The framing of Bradley Manning

Bradley Manning

WHILE BRADLEY MANNING’S credentials as a modern-day Daniel Ellsberg continue to be debated, here’s an interesting question to throw into the mix.

How did major news organisations portray him? As a hero? A villain? Or a victim?

Looks like the Guardian, Der Spiegel and New York Times by and large preferred to sit on the fence on this. In that, their coverage attempted to present Manning predominantly — do note that qualification — as a whistleblower, neither praising nor condemning his action.

Full disclosure before we go any further: this is an ever-so-subtle plug for a recent study my colleagues Einar Thorsen, Stuart Allan and I undertook at Bournemouth University.

Of the 405 articles from the Guardian, Der Spiegel and NYT websites we analysed, 52% used whistleblower as the primary ‘frame’ — the main way of describing — Manning.

Beyond WikiLeaks

He was also presented as a ‘victim’ (in 35% of the stories), ‘villain’ (2%), and ‘hero’ (5%), and ‘entertainment’ (6%; in stories on stage performances spurred by his story).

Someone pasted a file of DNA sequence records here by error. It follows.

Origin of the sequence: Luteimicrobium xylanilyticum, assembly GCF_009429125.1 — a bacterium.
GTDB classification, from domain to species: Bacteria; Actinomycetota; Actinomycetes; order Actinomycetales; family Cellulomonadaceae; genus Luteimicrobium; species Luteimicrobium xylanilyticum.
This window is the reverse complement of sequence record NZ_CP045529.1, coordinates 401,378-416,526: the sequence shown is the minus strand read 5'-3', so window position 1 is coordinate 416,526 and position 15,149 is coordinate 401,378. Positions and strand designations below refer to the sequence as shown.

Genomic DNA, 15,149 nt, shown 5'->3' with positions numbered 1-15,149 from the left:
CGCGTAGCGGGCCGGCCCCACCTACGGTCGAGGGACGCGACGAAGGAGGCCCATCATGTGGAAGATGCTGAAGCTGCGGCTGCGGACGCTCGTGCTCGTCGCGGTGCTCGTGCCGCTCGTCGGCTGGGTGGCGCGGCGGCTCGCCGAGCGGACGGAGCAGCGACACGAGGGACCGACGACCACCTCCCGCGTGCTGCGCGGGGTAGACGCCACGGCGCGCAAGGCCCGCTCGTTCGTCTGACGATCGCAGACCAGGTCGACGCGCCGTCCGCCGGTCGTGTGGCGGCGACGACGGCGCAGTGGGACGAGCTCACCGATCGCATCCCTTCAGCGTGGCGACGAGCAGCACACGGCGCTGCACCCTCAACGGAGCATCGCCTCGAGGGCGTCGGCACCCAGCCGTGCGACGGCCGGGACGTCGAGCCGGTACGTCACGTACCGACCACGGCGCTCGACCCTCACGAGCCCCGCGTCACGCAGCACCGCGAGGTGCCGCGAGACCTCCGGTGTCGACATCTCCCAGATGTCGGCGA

More stats on the sources the media used for the Manning stories, secondary frames, etc in our chapter, ‘WikiLeaks and Whistle-blowing: The Framing of Bradley Manning’, in Beyond WikiLeaks: Implications for the Future of Communications, Journalism and Society (pardon the long title folks, that’s the way of academia), edited by Benedetta Brevini, Arne Hintz and Patrick McCurdy.

Given the international wave of sympathy for Manning and the view in many quarters that whistleblowers are selfless and heroic, we had expected a more pronounced ‘hero’ representation. Similarly, there could have been a more powerful ‘villain’ frame, in light of the staunch political rhetoric against him. But.

Then, time is often the best determinant of the legitimacy of a whistleblower — as Daniel Ellsberg will happily attest.

Bradley Manning illustration: courtesy

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